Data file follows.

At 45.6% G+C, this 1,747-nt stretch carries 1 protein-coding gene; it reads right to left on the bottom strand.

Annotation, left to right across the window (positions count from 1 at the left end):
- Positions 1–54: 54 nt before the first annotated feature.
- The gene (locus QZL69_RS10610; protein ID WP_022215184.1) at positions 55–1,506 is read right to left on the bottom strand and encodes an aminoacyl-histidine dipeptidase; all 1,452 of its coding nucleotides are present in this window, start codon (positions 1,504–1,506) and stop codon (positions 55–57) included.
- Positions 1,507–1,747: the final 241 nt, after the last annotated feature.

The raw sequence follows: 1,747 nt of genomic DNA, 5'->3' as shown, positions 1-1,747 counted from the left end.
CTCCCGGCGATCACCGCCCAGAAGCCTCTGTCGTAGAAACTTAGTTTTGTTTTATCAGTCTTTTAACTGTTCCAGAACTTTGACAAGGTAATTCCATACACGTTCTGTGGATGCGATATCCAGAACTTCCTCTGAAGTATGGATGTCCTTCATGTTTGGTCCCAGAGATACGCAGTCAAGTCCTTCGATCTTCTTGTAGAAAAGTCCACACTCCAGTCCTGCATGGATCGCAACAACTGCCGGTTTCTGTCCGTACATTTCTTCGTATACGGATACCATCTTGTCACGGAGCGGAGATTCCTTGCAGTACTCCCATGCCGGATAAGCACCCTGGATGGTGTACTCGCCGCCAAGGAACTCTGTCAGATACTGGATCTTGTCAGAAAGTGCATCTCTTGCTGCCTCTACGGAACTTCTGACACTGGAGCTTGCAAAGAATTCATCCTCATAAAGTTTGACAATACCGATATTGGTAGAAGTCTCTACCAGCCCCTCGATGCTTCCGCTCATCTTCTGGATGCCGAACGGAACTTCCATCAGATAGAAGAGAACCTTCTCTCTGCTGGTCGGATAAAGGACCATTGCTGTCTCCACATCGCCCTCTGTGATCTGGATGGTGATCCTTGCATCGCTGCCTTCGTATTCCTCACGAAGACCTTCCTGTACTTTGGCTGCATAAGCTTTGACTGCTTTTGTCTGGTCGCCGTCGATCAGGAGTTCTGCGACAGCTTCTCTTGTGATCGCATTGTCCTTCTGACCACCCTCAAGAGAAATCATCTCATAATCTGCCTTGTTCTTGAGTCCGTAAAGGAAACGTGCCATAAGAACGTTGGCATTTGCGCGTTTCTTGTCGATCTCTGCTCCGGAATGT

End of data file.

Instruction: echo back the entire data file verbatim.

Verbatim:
At 45.6% G+C, this 1,747-nt stretch carries 1 protein-coding gene; it reads right to left on the bottom strand.

Annotation, left to right across the window (positions count from 1 at the left end):
- Positions 1–54: 54 nt before the first annotated feature.
- The gene (locus QZL69_RS10610; protein ID WP_022215184.1) at positions 55–1,506 is read right to left on the bottom strand and encodes an aminoacyl-histidine dipeptidase; all 1,452 of its coding nucleotides are present in this window, start codon (positions 1,504–1,506) and stop codon (positions 55–57) included.
- Positions 1,507–1,747: the final 241 nt, after the last annotated feature.

The raw sequence follows: 1,747 nt of genomic DNA, 5'->3' as shown, positions 1-1,747 counted from the left end.
CTCCCGGCGATCACCGCCCAGAAGCCTCTGTCGTAGAAACTTAGTTTTGTTTTATCAGTCTTTTAACTGTTCCAGAACTTTGACAAGGTAATTCCATACACGTTCTGTGGATGCGATATCCAGAACTTCCTCTGAAGTATGGATGTCCTTCATGTTTGGTCCCAGAGATACGCAGTCAAGTCCTTCGATCTTCTTGTAGAAAAGTCCACACTCCAGTCCTGCATGGATCGCAACAACTGCCGGTTTCTGTCCGTACATTTCTTCGTATACGGATACCATCTTGTCACGGAGCGGAGATTCCTTGCAGTACTCCCATGCCGGATAAGCACCCTGGATGGTGTACTCGCCGCCAAGGAACTCTGTCAGATACTGGATCTTGTCAGAAAGTGCATCTCTTGCTGCCTCTACGGAACTTCTGACACTGGAGCTTGCAAAGAATTCATCCTCATAAAGTTTGACAATACCGATATTGGTAGAAGTCTCTACCAGCCCCTCGATGCTTCCGCTCATCTTCTGGATGCCGAACGGAACTTCCATCAGATAGAAGAGAACCTTCTCTCTGCTGGTCGGATAAAGGACCATTGCTGTCTCCACATCGCCCTCTGTGATCTGGATGGTGATCCTTGCATCGCTGCCTTCGTATTCCTCACGAAGACCTTCCTGTACTTTGGCTGCATAAGCTTTGACTGCTTTTGTCTGGTCGCCGTCGATCAGGAGTTCTGCGACAGCTTCTCTTGTGATCGCATTGTCCTTCTGACCACCCTCAAGAGAAATCATCTCATAATCTGCCTTGTTCTTGAGTCCGTAAAGGAAACGTGCCATAAGAACGTTGGCATTTGCGCGTTTCTTGTCGATCTCTGCTCCGGAATGT